If you want to rely on unity as a base/foundation for some future internal solidity, you should seek in the Shi3a's direction. More than 30% of lebanese population, led by a controversial BUT regular party, itself led by an INTELLIGENT and VERY pragmatic leadership.

What should be known - and solved - is:: what do they fear, before trying to know what do they want.

Aoun:: INSA!
 
I would also pick up Nassib Lahoud. But if Aoun is the only way we can remove Lahoud, then let's do it.
 
Vox,

I am with the gist of Kais' post and your opinion.

Nassib would be another weakling unable to stand up to Syrian aggression and to Arab League destructive hypocrisy.

Another plus: Aoun has some popular shia support, may those shia (in power) can give Hezbo/Amal a run for their money in the longer run.
 
I don't think this is an exercise in frustration - this is something that should actually be given serious thought to. In addition, the FPM is a (relatively) politically mature party (ignoring for now Aoun's maverick nature). Currently, I don't have an alternative - but if you know an option is not great, do you still go for it knowing the possible ramifications of taking that choice?

According to Aoun's last interview - he doesn't really care about the presidency. However, assuming that he is chosen to be president, and Lahoud is removed, etc., how long will apparently gained unity last? True, all I have to judge on this is his past behavior and current stances (on several topics), but it seems that after the first few speeches, meetings, handshakes, something else will creep up and create a crack in the opposition. I'm not sure if unity against aggression is the issue now, since I doubt (hopefully doubt?) anyone is with aggression.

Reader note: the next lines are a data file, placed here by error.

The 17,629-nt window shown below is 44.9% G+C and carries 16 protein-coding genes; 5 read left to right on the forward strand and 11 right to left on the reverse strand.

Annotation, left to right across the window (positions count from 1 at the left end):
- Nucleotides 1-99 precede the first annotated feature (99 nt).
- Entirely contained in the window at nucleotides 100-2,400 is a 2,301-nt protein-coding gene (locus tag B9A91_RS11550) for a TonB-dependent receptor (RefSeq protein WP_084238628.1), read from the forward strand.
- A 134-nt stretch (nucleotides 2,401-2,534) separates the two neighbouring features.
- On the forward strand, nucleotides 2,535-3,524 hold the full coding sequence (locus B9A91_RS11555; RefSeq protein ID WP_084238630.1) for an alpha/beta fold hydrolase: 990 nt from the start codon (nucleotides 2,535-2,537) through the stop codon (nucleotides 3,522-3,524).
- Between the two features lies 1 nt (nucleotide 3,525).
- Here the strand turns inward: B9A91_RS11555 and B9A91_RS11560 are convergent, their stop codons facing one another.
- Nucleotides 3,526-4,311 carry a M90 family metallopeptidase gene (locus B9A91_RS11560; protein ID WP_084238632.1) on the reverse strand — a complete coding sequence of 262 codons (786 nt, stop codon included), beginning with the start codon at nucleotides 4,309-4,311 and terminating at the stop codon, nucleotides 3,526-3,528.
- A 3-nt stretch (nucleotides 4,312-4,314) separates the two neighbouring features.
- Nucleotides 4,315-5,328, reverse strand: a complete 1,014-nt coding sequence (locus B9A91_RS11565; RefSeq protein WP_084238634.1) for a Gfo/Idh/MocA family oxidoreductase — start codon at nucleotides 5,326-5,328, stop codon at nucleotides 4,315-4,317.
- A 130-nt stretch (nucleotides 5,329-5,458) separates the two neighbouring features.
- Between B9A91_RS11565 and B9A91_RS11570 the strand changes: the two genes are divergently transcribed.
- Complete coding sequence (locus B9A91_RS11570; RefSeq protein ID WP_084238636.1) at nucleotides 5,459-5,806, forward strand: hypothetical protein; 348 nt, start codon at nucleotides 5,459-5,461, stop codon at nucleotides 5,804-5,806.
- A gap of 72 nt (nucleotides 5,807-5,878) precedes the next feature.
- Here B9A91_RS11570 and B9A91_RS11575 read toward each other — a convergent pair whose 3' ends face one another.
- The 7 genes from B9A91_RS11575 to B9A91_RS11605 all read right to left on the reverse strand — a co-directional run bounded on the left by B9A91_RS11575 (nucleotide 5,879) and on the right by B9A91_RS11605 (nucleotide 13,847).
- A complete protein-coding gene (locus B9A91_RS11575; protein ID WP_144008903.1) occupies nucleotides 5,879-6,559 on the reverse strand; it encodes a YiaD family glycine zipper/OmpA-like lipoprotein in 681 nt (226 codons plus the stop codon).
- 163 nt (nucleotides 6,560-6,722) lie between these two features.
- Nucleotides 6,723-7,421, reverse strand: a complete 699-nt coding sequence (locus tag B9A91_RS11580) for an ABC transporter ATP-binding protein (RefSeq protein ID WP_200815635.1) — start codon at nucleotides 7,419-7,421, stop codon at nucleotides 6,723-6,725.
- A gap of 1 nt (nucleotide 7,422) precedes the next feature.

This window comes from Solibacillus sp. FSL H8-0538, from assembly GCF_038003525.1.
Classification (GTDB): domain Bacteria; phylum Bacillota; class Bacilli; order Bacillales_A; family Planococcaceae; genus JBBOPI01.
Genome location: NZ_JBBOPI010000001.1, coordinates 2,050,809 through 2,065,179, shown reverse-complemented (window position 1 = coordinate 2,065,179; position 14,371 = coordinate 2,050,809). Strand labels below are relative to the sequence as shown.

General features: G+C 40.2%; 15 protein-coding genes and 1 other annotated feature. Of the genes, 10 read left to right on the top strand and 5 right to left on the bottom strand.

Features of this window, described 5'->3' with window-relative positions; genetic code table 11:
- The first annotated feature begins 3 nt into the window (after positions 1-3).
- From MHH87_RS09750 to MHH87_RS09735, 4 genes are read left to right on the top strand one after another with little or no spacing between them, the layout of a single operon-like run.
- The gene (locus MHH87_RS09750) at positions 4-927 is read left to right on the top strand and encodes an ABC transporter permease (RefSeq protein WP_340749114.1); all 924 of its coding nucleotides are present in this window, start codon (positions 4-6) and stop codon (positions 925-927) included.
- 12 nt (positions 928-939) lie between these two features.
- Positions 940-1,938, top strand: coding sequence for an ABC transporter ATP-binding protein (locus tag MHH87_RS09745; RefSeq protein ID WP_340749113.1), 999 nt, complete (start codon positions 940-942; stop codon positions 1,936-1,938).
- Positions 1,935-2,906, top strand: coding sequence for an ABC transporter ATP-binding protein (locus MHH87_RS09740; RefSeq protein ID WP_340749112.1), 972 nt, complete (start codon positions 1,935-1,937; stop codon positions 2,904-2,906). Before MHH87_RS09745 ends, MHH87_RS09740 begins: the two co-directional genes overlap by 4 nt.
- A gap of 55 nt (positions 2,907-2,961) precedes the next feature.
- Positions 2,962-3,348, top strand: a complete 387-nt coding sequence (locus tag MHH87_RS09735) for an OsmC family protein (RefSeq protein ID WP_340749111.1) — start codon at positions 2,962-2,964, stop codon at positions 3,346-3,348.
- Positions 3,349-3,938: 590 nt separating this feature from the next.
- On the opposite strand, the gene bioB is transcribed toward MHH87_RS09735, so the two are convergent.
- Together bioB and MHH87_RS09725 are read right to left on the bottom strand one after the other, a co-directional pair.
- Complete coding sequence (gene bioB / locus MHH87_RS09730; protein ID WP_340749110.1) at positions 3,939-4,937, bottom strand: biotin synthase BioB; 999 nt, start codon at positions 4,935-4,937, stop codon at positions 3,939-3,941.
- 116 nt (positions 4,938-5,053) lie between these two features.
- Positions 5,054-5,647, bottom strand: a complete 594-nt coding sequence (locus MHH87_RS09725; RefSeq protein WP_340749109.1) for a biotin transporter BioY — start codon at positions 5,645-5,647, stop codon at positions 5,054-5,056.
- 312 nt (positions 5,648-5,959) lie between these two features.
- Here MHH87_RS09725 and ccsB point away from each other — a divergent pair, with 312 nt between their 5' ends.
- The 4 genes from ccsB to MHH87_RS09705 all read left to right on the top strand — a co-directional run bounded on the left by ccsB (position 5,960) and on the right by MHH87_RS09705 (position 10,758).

The problem lies less in FPM's ideology than in Aoun's personality. I see him as sanguine, impulsive, unable to compromise and incompetent. He has a history of errors and a military mentality - but you don't command civilians the way you command soldiers. Last but not least, he's seems business unfriendly to me.
 
Yes, let him be president. He will burn himself, and after 6 years he will be in the same situation as Lahoud is today. Remember how popular Lahoud was back in 98? The country can afford 6 years of political bickering and still get things moving (although at a lesser pace than ideally); anything is better than the current sectarian war-like climate.
 
anonymous above, to speak like a stereotyped Hollywoodian hero : 'time is a luxury that we don't have'
 
"Better that than what we had before and what we have today: a Syrian agent for a president"

Come on now Kais, Aoun sold his soul to the devil to return to Lebanon. He cut a deal with the very forces he defied. His actions since his return speak volumes. This man is not what Lebanon needs. Lebanon needs a leader who is not a criminal from the days of the civil war, rather someone with a relatively clean slate who can give the country a fresh start. Nassib Lahoud is a good example.

The last thing we need is a polarizing figure like Aoun to come in and move us all backwards. Plus I hear the guy is bipolar and takes medication to control that. Can we handle the reprecussions of tsunamichel not finding his pills one morning? I think not.